Stack Overflow is a community of 4.7 million programmers, just like you, helping each other.

Join them; it only takes a minute:

Sign up
Join the Stack Overflow community to:
  1. Ask programming questions
  2. Answer and help your peers
  3. Get recognized for your expertise

I'm building an API with no server-side authentication. A unique key (assume the key is very long and impossible to guess) will be generated for the session, but no cookie will be set on the client. The client could be a web browser with AJAX, a PHP script using CURL, or a desktop application. The normal transaction process I'm imagining will be:

Initial encounter

  1. The client makes an initial request, calling a start_session method
  2. The server generates a key and returns it along with some initial data
  3. The client stores the key for later use (e.g. JavaScript sets a cookie with the key)

Next request

  1. The client requests the server again, calling some set_data method, providing the original session key, as well as loads of private data such as a credit card number, information about legal cases, etc.
  2. The server responds, and the responds with a success message

Another request

  1. The client requests the server again, providing the original session key, and calling some get_data method
  2. The server responds with all of the private data in some format (e.g. XML, JSON, etc)

A session key expires, if not used, in a 20 minutes, and all API URIs will require SSL.

My concern / question is: Do I need to be worried about whether the client has leaked the session key. Without authentication, I'm trusting that the original requester to keep the session key private. Is this common / safe practice?

share|improve this question
Are you sure it's impossible to guess? – SLaks Nov 29 '10 at 1:20
What are you afraid of? What is in the attacker's control? Who / where are the clients? Who wrote the clients? – SLaks Nov 29 '10 at 1:22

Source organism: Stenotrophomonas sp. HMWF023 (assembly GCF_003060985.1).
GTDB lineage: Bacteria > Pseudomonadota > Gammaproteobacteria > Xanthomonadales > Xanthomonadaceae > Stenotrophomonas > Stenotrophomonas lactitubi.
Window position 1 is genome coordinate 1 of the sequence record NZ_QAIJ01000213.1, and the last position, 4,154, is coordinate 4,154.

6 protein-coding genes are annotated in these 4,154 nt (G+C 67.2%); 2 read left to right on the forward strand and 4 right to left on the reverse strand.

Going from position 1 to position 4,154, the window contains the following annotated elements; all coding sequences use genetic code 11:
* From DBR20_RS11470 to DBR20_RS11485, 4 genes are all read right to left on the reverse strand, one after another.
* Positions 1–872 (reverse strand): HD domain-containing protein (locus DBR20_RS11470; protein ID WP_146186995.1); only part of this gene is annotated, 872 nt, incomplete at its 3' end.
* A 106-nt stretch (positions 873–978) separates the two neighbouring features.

@SLaks - (regarding both sets of questions) 1) The session key is a combination of 2 different UUIDs from the Python library. It would take longer than 5 billion years with today's computers to "guess" the key (even using tricky math techniques). 2) I'm not afraid of anyone per se. Anyone who wants to use the API will be able to. If you have a website at and you write some AJAX code into your page (along with a proxy script for x-site AJAX), you could use the API, so I really have no control over who uses it. Is that OK, typically? – orokusaki Nov 29 '10 at 1:26
Are you asking whether arbitrary members of the public who use your API are sane? – SLaks Nov 29 '10 at 1:28
@SLaks - I'm not asking if users are sane, or if it's possible that a user could put private data into their session, view their cookies, and finally put their session key on their blog's home page. I'm asking if it's a generally accepted safe practice to do this, or if there is any glaring reason I shouldn't (or perhaps technical security issues that one might easily overlook in this situation). – orokusaki Nov 29 '10 at 1:31
up vote 1 down vote accepted

Unless you use HTTPS throughout, you're vulnerable to HTTP sniffing, a la Firesheep.

Eve, if you do use SSL, if the client page isn't SSL or contains any non-SSL Javascript (or non-SSL frames in the same domain), you're still vulnerable (and there's nothing you can do about it)

To answer your stated question, it completely depends on your situation.
EDIT: You should warn your clients (developers) in the documentation page to handle the key correctly.
Beyond that, it depends on the average skill level of the clients.
You should probably have a disclaimer of some sort (I am not a lawyer).

It's probably OK.

share|improve this answer
how does "it completely depends on your situation" answer a question? – orokusaki Nov 29 '10 at 1:28
@oro: It was telling you that your question as asked didn't have an answer. – SLaks Nov 29 '10 at 1:29
thanks. The "Edit" section of your answer is the same conclusion I came to, but I wasn't sure if I was oversimplifying the issues. BTW, "a la" means "on the". If you wanted French, it would be "avec Firesheep". – orokusaki Nov 29 '10 at 1:36

Your Answer


By posting your answer, you agree to the privacy policy and terms of service.

Not the answer you're looking for? Browse other questions tagged or ask your own question.